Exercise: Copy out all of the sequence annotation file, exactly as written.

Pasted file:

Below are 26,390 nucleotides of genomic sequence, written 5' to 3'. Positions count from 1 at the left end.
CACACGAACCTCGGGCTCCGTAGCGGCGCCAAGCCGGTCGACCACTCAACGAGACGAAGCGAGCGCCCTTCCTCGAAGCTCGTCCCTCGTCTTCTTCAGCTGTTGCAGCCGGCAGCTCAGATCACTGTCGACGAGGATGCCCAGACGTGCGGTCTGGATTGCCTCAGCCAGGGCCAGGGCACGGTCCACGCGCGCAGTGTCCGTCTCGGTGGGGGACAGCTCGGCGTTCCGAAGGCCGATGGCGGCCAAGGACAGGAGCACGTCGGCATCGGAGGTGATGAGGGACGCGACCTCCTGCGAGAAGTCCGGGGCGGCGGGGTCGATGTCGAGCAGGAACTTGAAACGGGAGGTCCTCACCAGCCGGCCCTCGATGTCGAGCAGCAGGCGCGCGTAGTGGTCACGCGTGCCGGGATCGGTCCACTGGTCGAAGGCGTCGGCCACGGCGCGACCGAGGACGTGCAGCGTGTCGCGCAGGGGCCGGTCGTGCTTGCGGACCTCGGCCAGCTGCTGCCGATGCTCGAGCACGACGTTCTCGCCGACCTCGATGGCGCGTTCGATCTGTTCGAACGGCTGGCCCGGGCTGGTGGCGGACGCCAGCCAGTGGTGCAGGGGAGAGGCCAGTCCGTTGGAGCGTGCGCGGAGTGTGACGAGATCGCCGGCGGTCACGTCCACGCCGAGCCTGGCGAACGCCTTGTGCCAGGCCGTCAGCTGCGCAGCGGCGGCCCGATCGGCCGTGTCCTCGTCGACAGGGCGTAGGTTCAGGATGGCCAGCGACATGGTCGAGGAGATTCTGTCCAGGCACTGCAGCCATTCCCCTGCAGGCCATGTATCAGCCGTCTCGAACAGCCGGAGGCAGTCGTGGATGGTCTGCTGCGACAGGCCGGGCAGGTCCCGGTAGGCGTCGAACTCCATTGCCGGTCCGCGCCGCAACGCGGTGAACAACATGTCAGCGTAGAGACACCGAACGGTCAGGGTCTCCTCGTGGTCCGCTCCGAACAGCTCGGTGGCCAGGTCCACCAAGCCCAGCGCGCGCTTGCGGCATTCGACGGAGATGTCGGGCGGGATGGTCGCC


Below are 26,390 nucleotides of genomic sequence, written 5' to 3'. Positions count from 1 at the left end.
CACACGAACCTCGGGCTCCGTAGCGGCGCCAAGCCGGTCGACCACTCAACGAGACGAAGCGAGCGCCCTTCCTCGAAGCTCGTCCCTCGTCTTCTTCAGCTGTTGCAGCCGGCAGCTCAGATCACTGTCGACGAGGATGCCCAGACGTGCGGTCTGGATTGCCTCAGCCAGGGCCAGGGCACGGTCCACGCGCGCAGTGTCCGTCTCGGTGGGGGACAGCTCGGCGTTCCGAAGGCCGATGGCGGCCAAGGACAGGAGCACGTCGGCATCGGAGGTGATGAGGGACGCGACCTCCTGCGAGAAGTCCGGGGCGGCGGGGTCGATGTCGAGCAGGAACTTGAAACGGGAGGTCCTCACCAGCCGGCCCTCGATGTCGAGCAGCAGGCGCGCGTAGTGGTCACGCGTGCCGGGATCGGTCCACTGGTCGAAGGCGTCGGCCACGGCGCGACCGAGGACGTGCAGCGTGTCGCGCAGGGGCCGGTCGTGCTTGCGGACCTCGGCCAGCTGCTGCCGATGCTCGAGCACGACGTTCTCGCCGACCTCGATGGCGCGTTCGATCTGTTCGAACGGCTGGCCCGGGCTGGTGGCGGACGCCAGCCAGTGGTGCAGGGGAGAGGCCAGTCCGTTGGAGCGTGCGCGGAGTGTGACGAGATCGCCGGCGGTCACGTCCACGCCGAGCCTGGCGAACGCCTTGTGCCAGGCCGTCAGCTGCGCAGCGGCGGCCCGATCGGCCGTGTCCTCGTCGACAGGGCGTAGGTTCAGGATGGCCAGCGACATGGTCGAGGAGATTCTGTCCAGGCACTGCAGCCATTCCCCTGCAGGCCATGTATCAGCCGTCTCGAACAGCCGGAGGCAGTCGTGGATGGTCTGCTGCGACAGGCCGGGCAGGTCCCGGTAGGCGTCGAACTCCATTGCCGGTCCGCGCCGCAACGCGGTGAACAACATGTCAGCGTAGAGACACCGAACGGTCAGGGTCTCCTCGTGGTCCGCTCCGAACAGCTCGGTGGCCAGGTCCACCAAGCCCAGCGCGCGCTTGCGGCATTCGACGGAGATGTCGGGCGGGATGGTCGCC